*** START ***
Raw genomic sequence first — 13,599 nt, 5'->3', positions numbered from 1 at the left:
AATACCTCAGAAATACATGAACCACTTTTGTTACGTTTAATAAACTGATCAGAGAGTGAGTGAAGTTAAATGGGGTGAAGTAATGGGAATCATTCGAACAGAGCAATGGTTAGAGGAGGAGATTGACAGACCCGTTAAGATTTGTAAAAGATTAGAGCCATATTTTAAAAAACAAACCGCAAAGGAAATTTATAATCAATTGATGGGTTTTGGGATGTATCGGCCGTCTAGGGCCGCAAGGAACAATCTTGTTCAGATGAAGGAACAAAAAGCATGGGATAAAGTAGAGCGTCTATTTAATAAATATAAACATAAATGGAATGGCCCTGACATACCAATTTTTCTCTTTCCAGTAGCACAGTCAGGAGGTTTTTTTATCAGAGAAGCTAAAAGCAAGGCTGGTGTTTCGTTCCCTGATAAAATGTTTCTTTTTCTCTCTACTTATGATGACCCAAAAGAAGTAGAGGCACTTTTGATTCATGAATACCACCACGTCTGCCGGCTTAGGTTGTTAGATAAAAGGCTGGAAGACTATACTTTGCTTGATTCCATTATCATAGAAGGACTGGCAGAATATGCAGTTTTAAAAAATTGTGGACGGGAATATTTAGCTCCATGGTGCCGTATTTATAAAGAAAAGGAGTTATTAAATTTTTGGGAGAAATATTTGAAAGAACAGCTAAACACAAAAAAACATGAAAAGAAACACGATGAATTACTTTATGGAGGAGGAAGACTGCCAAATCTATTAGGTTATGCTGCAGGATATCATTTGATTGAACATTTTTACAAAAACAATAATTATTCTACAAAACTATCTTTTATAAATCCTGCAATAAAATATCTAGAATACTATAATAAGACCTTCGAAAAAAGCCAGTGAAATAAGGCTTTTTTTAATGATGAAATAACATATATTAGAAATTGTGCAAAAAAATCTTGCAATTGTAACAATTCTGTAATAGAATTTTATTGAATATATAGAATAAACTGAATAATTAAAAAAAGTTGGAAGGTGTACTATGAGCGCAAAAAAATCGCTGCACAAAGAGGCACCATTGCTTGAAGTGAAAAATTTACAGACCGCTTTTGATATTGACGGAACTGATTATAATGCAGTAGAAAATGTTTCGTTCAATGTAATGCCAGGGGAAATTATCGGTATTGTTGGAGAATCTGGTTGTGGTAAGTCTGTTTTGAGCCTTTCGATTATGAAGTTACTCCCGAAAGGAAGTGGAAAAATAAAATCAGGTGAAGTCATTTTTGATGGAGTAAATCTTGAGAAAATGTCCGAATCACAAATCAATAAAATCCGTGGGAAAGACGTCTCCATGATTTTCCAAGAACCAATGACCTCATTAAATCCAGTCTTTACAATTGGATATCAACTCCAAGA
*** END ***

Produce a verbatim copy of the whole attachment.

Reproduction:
Raw genomic sequence first — 13,599 nt, 5'->3', positions numbered from 1 at the left:
AATACCTCAGAAATACATGAACCACTTTTGTTACGTTTAATAAACTGATCAGAGAGTGAGTGAAGTTAAATGGGGTGAAGTAATGGGAATCATTCGAACAGAGCAATGGTTAGAGGAGGAGATTGACAGACCCGTTAAGATTTGTAAAAGATTAGAGCCATATTTTAAAAAACAAACCGCAAAGGAAATTTATAATCAATTGATGGGTTTTGGGATGTATCGGCCGTCTAGGGCCGCAAGGAACAATCTTGTTCAGATGAAGGAACAAAAAGCATGGGATAAAGTAGAGCGTCTATTTAATAAATATAAACATAAATGGAATGGCCCTGACATACCAATTTTTCTCTTTCCAGTAGCACAGTCAGGAGGTTTTTTTATCAGAGAAGCTAAAAGCAAGGCTGGTGTTTCGTTCCCTGATAAAATGTTTCTTTTTCTCTCTACTTATGATGACCCAAAAGAAGTAGAGGCACTTTTGATTCATGAATACCACCACGTCTGCCGGCTTAGGTTGTTAGATAAAAGGCTGGAAGACTATACTTTGCTTGATTCCATTATCATAGAAGGACTGGCAGAATATGCAGTTTTAAAAAATTGTGGACGGGAATATTTAGCTCCATGGTGCCGTATTTATAAAGAAAAGGAGTTATTAAATTTTTGGGAGAAATATTTGAAAGAACAGCTAAACACAAAAAAACATGAAAAGAAACACGATGAATTACTTTATGGAGGAGGAAGACTGCCAAATCTATTAGGTTATGCTGCAGGATATCATTTGATTGAACATTTTTACAAAAACAATAATTATTCTACAAAACTATCTTTTATAAATCCTGCAATAAAATATCTAGAATACTATAATAAGACCTTCGAAAAAAGCCAGTGAAATAAGGCTTTTTTTAATGATGAAATAACATATATTAGAAATTGTGCAAAAAAATCTTGCAATTGTAACAATTCTGTAATAGAATTTTATTGAATATATAGAATAAACTGAATAATTAAAAAAAGTTGGAAGGTGTACTATGAGCGCAAAAAAATCGCTGCACAAAGAGGCACCATTGCTTGAAGTGAAAAATTTACAGACCGCTTTTGATATTGACGGAACTGATTATAATGCAGTAGAAAATGTTTCGTTCAATGTAATGCCAGGGGAAATTATCGGTATTGTTGGAGAATCTGGTTGTGGTAAGTCTGTTTTGAGCCTTTCGATTATGAAGTTACTCCCGAAAGGAAGTGGAAAAATAAAATCAGGTGAAGTCATTTTTGATGGAGTAAATCTTGAGAAAATGTCCGAATCACAAATCAATAAAATCCGTGGGAAAGACGTCTCCATGATTTTCCAAGAACCAATGACCTCATTAAATCCAGTCTTTACAATTGGATATCAACTCCAAGA